Can Dead Bees Still Sting?

Disturbing a live bee will most likely cause it to sting you, however, you could also get stung without deliberately disturbing a bee or a hive. For example, sitting or stepping on a dead bee could mean you still get stung.

How Do Bees Sting?

Bees can sting due to the stinger that is attached to their abdomen. If you look closely at a bee, you’ll find that it has a needle-like point protruding from its abdomen, which is the second segment after its head. 

That needle is the stinger. Not every bee has one of these, though. Only the female worker bees have stingers; hence they’re the ones in charge of defending the hive. 

The male drones have bigger abdomens and look more intimidating due to this. They don’t have stingers, though, and can only buzz aggressively. This means that, if you’re stung by a bee, then a female worker bee did the deed.

To sting a victim, a bee perches on whatever area is going to get stung, lifts it’s abdomen and jabs it’s stinger in. 

Bee stingers aren’t just needles — they’re poisoned needles. They inject a venom called apitoxin into your skin once they pierce you. 

The active compound in apitoxin is melittin, which triggers pain receptors. This is what makes a bee sting so painful. Without the poison, a bee sting would be much less effective.

After one gets stung, the stinger doesn’t stop there. Female worker honey bees have barbed stingers. This means that when they pierce skin, the stinger gets stuck and the bee can’t pull it out. It must be noted, however, that not all bees die after they sting.

Bees with barbed stingers die since the stingers are attached to a part of their abdomen, which is left behind. This is somewhat worth it, though, since a stinger will continue to pump poison into a victim as long as it stays inside the skin. 

If bees were able to sting and retract their stingers, the poison would only stay in for a short while. With the stinger stuck, however, the stinger will continue to pump poison for up to 10 minutes, causing excruciating pain. 

It’s best to take out stingers as soon as possible after a sting to reduce the suffering.

Dead Bee Stings

Now that we understand how bees sting, it’s easier to understand how someone can get stung by a dead bee. While it’s not possible for a dead bee to zombie buzz over to you and sting you, you can sting yourself on a bee.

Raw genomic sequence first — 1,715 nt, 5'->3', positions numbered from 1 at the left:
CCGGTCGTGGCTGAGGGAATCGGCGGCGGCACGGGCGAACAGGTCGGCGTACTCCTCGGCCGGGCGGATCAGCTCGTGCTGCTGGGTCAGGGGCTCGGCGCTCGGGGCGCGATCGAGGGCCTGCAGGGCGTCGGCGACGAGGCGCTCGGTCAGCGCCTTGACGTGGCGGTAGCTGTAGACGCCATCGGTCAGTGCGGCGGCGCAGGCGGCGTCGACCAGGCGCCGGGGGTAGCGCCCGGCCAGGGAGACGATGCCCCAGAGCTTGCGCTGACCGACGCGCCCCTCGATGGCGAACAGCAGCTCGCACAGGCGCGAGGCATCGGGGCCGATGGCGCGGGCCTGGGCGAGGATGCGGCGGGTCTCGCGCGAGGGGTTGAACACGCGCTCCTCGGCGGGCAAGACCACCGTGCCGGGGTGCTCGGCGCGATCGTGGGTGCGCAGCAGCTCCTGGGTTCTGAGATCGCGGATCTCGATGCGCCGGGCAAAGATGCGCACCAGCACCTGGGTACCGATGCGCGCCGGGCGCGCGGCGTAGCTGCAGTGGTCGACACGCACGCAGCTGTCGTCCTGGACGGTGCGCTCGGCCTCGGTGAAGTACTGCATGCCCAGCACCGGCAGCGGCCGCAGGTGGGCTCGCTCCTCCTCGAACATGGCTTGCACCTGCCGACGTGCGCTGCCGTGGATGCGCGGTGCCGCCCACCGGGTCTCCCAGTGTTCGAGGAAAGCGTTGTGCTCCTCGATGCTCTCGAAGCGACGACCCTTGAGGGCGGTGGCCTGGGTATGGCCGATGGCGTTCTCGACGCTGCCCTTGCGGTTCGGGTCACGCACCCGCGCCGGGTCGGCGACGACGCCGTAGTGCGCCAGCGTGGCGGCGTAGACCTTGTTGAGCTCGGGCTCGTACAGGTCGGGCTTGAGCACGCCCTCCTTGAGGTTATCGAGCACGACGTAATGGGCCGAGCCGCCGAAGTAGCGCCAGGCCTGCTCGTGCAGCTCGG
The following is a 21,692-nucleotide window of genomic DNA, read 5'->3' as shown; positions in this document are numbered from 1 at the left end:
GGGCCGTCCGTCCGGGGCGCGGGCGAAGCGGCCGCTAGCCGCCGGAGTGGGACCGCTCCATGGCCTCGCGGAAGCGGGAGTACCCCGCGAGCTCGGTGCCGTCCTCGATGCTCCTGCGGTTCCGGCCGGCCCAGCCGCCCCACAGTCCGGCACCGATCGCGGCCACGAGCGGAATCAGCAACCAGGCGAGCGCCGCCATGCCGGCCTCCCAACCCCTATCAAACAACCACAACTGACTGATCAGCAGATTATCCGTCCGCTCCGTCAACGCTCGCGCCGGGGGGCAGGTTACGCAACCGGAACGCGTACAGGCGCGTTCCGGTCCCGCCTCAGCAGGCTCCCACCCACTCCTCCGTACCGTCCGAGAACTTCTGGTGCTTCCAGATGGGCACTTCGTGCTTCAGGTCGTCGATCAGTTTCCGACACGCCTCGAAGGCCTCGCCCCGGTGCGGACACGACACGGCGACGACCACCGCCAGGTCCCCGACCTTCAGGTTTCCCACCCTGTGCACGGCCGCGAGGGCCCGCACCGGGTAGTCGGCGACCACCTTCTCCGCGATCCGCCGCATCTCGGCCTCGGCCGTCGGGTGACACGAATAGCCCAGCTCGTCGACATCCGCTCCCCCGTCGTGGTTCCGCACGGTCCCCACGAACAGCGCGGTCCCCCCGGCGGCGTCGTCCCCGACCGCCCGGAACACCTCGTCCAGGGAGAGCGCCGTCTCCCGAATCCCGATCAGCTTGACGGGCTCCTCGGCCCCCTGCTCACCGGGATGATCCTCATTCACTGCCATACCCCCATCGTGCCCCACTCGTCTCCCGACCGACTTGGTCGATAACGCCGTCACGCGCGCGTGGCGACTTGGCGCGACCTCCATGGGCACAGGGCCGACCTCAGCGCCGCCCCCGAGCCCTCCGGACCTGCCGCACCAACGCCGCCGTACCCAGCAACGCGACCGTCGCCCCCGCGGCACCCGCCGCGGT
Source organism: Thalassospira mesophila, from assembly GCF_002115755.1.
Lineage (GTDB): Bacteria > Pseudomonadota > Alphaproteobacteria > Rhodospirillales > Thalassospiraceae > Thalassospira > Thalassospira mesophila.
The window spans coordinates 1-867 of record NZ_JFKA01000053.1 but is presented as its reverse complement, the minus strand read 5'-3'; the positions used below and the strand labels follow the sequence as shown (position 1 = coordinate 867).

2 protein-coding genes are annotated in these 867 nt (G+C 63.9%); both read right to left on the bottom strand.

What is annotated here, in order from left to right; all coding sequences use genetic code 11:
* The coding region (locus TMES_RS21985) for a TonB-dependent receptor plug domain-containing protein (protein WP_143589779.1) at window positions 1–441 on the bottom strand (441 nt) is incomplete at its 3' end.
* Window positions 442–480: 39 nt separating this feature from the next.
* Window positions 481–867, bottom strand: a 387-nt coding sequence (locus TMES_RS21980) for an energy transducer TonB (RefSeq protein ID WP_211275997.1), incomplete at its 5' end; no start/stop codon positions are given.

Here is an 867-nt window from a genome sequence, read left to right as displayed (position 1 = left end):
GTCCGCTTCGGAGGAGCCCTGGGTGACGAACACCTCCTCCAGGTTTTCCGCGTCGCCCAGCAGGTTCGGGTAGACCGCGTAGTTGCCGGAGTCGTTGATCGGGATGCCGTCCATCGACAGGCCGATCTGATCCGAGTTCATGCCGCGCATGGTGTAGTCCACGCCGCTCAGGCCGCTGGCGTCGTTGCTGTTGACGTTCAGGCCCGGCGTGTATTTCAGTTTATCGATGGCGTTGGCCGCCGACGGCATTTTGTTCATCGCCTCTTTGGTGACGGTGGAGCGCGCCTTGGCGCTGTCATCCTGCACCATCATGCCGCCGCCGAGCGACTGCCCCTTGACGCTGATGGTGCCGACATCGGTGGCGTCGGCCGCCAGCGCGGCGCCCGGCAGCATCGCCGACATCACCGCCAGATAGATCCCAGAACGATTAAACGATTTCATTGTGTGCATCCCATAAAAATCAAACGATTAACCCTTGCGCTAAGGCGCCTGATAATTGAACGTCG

For example, a bee could have died with its stinger still attached and be on the floor. Simply by stepping on the bee without protective footwear could mean the stinger penetrates your skin. At this point, it’s less that the bee stung you but more that you pricked yourself on a bee’s stinger.

The poison in the stinger remains even after a bee is dead, so if you messed around with a dead bee and somehow the stinger managed to puncture your skin, you’ll feel all the pain that would’ve come from getting stung by a live bee.

To avoid accidentally pricking yourself on dead bee stingers, try not to walk barefoot, especially in grassy plains. One should also be careful handling dead bees — remember that they have weapons on them.

If you’re allergic to bee stings, don’t overlook an incident of getting pricked by a dead bee’s stinger. It’s not just about the pain here, but also about the venom, so you should seek help the same as if you were stung by a live bee.

Conclusion

Even though a dead bee can’t deliberately sting you, its stinger remains venomous and should be regarded as such. As such, it’s a good idea to be careful in parks and other environments where bees can be found. 

Before you lie in the grass or run around barefoot, check to make sure that there aren’t any dead bees. This will save you the pain of an accidental sting.

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